An international team of scientists, led by researchers from the Max Planck Institute for the Science of Human History, analyzed ancient human genomes from 38 northern Europeans dating from approximately 7,500 to 500 BCE. The study, published today in Nature Communications, found that Scandinavia was initially settled via a southern and a northern route and that the arrival of agriculture in northern Europe was facilitated by movements of farmers and pastoralists into the region.
Northern Europe could be considered a late bloomer in some aspects of human history: initial settlement by hunter-gatherers occurred only about 11,000 years ago, after the retreat of the lingering ice sheets from the Pleistocene, and while agriculture was already widespread in Central Europe 7,000 years ago, this development reached Southern Scandinavia and the Eastern Baltic only millennia later.
Several recent studies of ancient human genomes have dealt with the prehistoric population movements that brought new technology and subsistence strategies into Europe, but how they impacted the very north of the continent has still been poorly understood.
For this study, the research team, which included scientists from Lithuania, Latvia, Estonia, Russia and Sweden, assembled genomic data from 38 ancient northern Europeans, from mobile hunter-gatherers of the Mesolithic (approximately 12,000 to 7,000 years ago) and the first Neolithic farmers in southern Sweden (approximately 6,000 to 5,300 years ago) to the metallurgists of the Late Bronze Age in the Eastern Baltic (approximately 1300 to 500 BCE). This allowed the researchers to uncover surprising aspects of the population dynamics of prehistoric northern Europe.
Two routes of settlement for Scandinavia
Previous analysis of ancient human genomes has revealed that two genetically differentiated groups of hunter-gatherers lived in Europe during the Mesolithic: the so-called Western Hunter-Gatherers excavated in locations from Iberia to Hungary, and the so-called Eastern Hunter-Gatherers excavated in Karelia in north-western Russia. Surprisingly, the results of the current study show that Mesolithic hunter-gatherers from Lithuania appear very similar to their Western neighbors, despite their geographic proximity to Russia. The ancestry of contemporary Scandinavian hunter-gatherers, on the other hand, was comprised from both Western and Eastern Hunter-Gatherers.
“Eastern Hunter-Gatherers were not present on the eastern Baltic coast, but a genetic component from them is present in Scandinavia. This suggests that the people carrying this genetic component took a northern route through Fennoscandia into the southern part of the Scandinavian peninsula. There they genetically mixed with Western Hunter-Gatherers who came from the South, and together they formed the Scandinavian Hunter-Gatherers,” explained Johannes Krause, Director of the Department of Archaeogenetics at the Max Planck Institute for the Science of Human History, and senior author of the study.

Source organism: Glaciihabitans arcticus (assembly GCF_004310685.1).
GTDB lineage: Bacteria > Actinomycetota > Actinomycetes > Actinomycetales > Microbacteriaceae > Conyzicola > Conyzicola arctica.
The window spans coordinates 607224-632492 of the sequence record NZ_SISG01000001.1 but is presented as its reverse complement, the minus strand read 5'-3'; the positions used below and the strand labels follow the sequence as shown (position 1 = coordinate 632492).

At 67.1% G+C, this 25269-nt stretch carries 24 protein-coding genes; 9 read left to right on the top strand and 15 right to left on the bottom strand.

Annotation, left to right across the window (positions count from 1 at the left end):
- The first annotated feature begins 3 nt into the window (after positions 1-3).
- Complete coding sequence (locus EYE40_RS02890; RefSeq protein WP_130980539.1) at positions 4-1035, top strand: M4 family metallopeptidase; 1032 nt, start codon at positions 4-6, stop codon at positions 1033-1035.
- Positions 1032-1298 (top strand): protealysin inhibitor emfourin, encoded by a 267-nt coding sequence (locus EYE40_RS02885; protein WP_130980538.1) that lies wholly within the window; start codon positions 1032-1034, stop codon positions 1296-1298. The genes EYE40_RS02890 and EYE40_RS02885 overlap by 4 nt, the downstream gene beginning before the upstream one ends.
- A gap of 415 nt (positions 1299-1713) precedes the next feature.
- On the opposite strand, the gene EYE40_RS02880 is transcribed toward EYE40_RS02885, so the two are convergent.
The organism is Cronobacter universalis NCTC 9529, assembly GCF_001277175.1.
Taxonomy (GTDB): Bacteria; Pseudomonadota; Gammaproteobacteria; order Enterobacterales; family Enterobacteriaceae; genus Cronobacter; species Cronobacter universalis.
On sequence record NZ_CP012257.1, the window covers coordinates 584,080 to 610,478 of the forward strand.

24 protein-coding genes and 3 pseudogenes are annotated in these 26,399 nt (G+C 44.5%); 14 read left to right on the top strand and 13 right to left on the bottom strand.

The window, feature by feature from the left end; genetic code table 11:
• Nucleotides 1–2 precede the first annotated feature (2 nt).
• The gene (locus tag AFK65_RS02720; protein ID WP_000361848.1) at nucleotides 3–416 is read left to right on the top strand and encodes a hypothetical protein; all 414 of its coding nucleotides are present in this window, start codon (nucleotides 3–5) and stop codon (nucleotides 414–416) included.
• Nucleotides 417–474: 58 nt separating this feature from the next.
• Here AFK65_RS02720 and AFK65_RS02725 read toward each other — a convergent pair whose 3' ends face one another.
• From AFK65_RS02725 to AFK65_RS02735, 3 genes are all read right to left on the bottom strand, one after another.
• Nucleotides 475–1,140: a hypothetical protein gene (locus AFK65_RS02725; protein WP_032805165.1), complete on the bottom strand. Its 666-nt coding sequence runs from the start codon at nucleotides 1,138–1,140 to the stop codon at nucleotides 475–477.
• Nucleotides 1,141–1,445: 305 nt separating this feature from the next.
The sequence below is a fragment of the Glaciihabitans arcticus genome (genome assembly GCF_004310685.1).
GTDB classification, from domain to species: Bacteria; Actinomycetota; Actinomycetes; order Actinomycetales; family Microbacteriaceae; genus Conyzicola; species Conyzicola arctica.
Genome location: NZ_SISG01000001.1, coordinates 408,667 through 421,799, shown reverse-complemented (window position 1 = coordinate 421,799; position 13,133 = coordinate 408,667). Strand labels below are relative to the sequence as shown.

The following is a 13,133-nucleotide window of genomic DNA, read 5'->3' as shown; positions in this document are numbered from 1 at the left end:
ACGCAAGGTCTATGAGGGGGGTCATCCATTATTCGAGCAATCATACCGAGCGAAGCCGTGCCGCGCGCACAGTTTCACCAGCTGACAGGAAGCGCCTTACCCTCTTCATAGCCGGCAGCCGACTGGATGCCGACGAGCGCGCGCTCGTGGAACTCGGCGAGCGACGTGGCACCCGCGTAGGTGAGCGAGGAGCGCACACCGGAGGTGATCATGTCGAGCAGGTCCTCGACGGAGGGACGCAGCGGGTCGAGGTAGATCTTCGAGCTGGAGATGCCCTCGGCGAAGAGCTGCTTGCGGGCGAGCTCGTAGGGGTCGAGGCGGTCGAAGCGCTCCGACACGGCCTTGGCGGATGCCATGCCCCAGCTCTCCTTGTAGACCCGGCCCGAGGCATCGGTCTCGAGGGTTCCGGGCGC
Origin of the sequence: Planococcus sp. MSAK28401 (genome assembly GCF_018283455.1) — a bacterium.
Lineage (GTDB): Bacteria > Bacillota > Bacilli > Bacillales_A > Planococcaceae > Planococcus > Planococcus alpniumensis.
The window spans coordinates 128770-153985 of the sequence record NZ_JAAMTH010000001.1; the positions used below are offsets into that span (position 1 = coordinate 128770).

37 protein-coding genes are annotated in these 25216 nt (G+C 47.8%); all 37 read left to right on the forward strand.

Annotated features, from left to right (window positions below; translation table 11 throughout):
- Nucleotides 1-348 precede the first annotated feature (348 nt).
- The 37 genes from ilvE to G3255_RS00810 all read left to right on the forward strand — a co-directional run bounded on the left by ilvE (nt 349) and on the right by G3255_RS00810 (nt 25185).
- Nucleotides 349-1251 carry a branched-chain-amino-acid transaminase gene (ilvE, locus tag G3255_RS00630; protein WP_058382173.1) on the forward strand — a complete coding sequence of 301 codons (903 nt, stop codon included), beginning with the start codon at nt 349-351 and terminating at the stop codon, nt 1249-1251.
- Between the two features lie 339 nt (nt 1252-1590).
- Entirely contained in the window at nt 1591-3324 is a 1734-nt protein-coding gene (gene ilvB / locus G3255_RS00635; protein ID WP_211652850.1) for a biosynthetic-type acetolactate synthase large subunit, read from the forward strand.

Agriculture and animal herding – cultural imports by incoming people
Large-scale farming first started in southern Scandinavia around 6,000 years ago, about one millennium after it was already common in Central Europe. In the Eastern Baltic, the inhabitants relied solely on hunting, gathering and fishing for another 1000 years. Although some have argued that the use of the new subsistence strategy was a local development by foragers, possibly adopting the practices of their farming neighbors, the genetic evidence uncovered in the present study tells a different story.
The earliest farmers in Sweden are not descended from Mesolithic Scandinavians, but show a genetic profile similar to that of Central European agriculturalists. Thus it appears that Central Europeans migrated to Scandinavia and brought farming technology with them. These early Scandinavian farmers, like the Central European agriculturalists, inherited a substantial portion of their genes from Anatolian farmers, who first spread into Europe around 8,200 years ago and set in motion the cultural transition to agriculture known as the Neolithic Revolution.
Similarly, a near-total genetic turnover is seen in the Eastern Baltic with the advent of large-scale agro-pastoralism. While they did not mix genetically with Central European or Scandinavian farmers, beginning around 2,900 BCE the individuals in the Eastern Baltic derive large parts of their ancestry from nomadic pastoralists of the Pontic-Caspian steppe.
“Interestingly, we find an increase of local Eastern Baltic hunter-gatherer ancestry in this population at the onset of the Bronze Age,” said Alissa Mittnik of the Max Planck Institute for the Science of Human History, lead author of the study. “The local population was not completely replaced but coexisted and eventually mixed with the newcomers.”
This study emphasizes the regional differences of cultural transitions and sets the stage for more in-depth studies of later periods in northern European prehistory, such as the Iron Age and Viking Age.
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